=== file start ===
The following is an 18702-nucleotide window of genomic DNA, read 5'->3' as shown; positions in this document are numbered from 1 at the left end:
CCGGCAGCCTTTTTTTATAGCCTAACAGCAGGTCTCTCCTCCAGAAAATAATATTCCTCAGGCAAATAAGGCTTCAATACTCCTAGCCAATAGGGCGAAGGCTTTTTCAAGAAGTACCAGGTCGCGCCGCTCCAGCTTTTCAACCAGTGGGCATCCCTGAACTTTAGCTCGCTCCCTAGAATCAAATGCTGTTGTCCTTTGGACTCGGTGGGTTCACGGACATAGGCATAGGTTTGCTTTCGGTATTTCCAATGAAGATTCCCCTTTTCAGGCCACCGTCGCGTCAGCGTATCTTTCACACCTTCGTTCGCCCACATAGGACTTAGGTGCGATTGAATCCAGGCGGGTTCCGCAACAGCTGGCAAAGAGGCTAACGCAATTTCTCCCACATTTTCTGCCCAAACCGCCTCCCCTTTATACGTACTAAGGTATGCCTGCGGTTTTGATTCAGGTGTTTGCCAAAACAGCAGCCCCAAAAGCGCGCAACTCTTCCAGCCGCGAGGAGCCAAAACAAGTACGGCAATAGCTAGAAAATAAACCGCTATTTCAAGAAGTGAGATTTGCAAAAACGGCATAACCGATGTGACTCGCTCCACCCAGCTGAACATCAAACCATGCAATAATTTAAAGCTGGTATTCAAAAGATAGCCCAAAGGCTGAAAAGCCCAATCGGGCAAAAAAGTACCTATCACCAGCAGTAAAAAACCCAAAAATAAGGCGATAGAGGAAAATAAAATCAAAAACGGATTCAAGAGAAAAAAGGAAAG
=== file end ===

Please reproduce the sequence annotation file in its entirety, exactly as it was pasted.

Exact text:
The following is an 18702-nucleotide window of genomic DNA, read 5'->3' as shown; positions in this document are numbered from 1 at the left end:
CCGGCAGCCTTTTTTTATAGCCTAACAGCAGGTCTCTCCTCCAGAAAATAATATTCCTCAGGCAAATAAGGCTTCAATACTCCTAGCCAATAGGGCGAAGGCTTTTTCAAGAAGTACCAGGTCGCGCCGCTCCAGCTTTTCAACCAGTGGGCATCCCTGAACTTTAGCTCGCTCCCTAGAATCAAATGCTGTTGTCCTTTGGACTCGGTGGGTTCACGGACATAGGCATAGGTTTGCTTTCGGTATTTCCAATGAAGATTCCCCTTTTCAGGCCACCGTCGCGTCAGCGTATCTTTCACACCTTCGTTCGCCCACATAGGACTTAGGTGCGATTGAATCCAGGCGGGTTCCGCAACAGCTGGCAAAGAGGCTAACGCAATTTCTCCCACATTTTCTGCCCAAACCGCCTCCCCTTTATACGTACTAAGGTATGCCTGCGGTTTTGATTCAGGTGTTTGCCAAAACAGCAGCCCCAAAAGCGCGCAACTCTTCCAGCCGCGAGGAGCCAAAACAAGTACGGCAATAGCTAGAAAATAAACCGCTATTTCAAGAAGTGAGATTTGCAAAAACGGCATAACCGATGTGACTCGCTCCACCCAGCTGAACATCAAACCATGCAATAATTTAAAGCTGGTATTCAAAAGATAGCCCAAAGGCTGAAAAGCCCAATCGGGCAAAAAAGTACCTATCACCAGCAGTAAAAAACCCAAAAATAAGGCGATAGAGGAAAATAAAATCAAAAACGGATTCAAGAGAAAAAAGGAAAG